A true writing system must be able to represent graphically any utterance of which a language is capable; incomplete systems, such as pictograms, are called protowriting. The terms protowriting and writing would seem to imply an evolutionary sequence, but we must be cautious. First, writing has in no sense replaced protowriting. Instead, they exist side by side. When we drive to an airport, the road signs constitute a protowriting system of pictograms, and if the airport is in a country whose language we do not speak, we navigate through the airport by means of another protowriting system.

Even if writing developed monogenetically in Sumeria, how it arose is not clear. One currently common theory argues that the culture began to use tokens of various shapes to keep economic tallies, then began to impress the tokens into clay tablets, then began to "draw" the tokens. From these graphical tallies, a pictographic protowriting system developed, which led in turn to true writing. The latter part of the model is a certainty; Sumerian pictographic protowriting developed into writing. The origin of pictographs in a token system, however, remains hotly debated.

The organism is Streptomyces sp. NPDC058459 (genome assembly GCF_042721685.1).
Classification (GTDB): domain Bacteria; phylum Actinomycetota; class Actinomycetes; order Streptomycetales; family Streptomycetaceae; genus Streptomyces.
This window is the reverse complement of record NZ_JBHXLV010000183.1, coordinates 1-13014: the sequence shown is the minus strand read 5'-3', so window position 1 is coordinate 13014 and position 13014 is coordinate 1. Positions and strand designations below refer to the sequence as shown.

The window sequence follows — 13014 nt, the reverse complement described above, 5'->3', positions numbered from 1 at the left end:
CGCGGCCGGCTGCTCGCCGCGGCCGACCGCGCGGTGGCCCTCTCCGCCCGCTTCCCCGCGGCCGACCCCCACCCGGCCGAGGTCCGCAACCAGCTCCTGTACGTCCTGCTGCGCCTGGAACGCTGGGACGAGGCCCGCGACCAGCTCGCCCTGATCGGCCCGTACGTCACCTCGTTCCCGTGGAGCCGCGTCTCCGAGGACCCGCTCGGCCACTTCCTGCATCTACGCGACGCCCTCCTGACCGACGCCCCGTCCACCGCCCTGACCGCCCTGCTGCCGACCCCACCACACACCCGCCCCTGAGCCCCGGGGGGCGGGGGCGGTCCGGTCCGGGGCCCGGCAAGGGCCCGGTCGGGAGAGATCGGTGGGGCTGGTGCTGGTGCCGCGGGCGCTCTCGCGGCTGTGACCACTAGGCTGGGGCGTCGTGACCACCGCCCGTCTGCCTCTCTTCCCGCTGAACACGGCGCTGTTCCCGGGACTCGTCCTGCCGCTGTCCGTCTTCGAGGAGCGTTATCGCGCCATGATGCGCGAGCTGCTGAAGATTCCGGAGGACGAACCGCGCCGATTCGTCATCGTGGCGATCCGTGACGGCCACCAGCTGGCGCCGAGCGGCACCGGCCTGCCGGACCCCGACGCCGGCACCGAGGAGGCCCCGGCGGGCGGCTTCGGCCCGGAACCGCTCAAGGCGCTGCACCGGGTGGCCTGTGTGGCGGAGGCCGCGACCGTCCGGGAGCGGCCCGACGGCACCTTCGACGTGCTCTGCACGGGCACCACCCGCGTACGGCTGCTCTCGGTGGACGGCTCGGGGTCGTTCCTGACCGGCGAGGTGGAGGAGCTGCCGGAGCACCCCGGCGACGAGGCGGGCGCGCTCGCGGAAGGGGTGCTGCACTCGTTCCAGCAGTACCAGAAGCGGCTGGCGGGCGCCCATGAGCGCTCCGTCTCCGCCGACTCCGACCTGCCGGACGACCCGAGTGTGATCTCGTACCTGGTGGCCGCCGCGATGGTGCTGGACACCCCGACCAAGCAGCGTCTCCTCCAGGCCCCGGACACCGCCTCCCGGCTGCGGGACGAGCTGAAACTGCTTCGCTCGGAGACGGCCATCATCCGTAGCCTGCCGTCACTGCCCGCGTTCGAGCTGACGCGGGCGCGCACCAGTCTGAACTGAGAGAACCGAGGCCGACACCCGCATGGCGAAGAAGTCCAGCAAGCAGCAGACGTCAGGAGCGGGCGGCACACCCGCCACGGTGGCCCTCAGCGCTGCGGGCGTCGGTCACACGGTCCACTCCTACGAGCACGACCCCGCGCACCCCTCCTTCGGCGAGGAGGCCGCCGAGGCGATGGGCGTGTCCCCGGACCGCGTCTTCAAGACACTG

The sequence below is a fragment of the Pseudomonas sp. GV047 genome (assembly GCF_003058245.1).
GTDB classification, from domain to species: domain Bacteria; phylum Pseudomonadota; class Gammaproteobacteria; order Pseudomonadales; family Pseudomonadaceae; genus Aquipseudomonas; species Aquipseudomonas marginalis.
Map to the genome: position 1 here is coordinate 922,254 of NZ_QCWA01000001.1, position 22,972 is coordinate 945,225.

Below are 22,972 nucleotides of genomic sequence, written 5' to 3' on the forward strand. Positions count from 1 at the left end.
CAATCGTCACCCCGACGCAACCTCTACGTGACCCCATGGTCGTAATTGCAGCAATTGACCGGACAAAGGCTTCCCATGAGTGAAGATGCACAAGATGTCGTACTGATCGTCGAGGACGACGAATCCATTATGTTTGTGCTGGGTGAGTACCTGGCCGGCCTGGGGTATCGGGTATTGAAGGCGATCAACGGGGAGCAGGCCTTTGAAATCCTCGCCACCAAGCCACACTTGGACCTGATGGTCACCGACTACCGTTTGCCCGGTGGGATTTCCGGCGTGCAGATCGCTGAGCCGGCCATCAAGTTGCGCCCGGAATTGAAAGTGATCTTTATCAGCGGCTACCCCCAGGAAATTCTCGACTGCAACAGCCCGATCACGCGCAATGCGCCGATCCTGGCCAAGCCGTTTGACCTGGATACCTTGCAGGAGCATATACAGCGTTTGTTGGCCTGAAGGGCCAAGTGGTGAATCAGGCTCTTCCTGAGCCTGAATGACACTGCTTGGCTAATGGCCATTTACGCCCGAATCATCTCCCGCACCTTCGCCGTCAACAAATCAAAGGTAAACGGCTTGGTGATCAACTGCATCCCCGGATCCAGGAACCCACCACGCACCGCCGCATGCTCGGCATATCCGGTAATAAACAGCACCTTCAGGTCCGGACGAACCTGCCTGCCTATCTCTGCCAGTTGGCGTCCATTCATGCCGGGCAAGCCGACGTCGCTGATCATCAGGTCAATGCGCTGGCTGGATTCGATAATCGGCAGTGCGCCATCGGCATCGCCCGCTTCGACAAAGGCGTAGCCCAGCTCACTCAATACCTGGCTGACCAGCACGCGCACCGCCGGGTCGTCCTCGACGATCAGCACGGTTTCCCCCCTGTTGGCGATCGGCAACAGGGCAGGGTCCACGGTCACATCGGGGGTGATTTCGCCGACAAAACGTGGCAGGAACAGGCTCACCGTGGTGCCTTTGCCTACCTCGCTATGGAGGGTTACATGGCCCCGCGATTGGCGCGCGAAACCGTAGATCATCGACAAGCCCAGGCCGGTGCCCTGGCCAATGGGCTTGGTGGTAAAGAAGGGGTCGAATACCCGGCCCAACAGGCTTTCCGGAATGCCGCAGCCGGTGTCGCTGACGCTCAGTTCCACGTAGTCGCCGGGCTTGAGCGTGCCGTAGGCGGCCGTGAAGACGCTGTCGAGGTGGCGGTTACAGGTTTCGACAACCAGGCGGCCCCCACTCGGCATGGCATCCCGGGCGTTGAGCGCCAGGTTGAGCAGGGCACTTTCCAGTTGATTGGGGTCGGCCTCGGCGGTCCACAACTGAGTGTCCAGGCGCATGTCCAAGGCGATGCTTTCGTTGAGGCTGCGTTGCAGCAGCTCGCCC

How, and how often, writing systems developed is not certain, but one certainty remains. The world's oldest known true writing system, cuneiform, developed in Sumeria.

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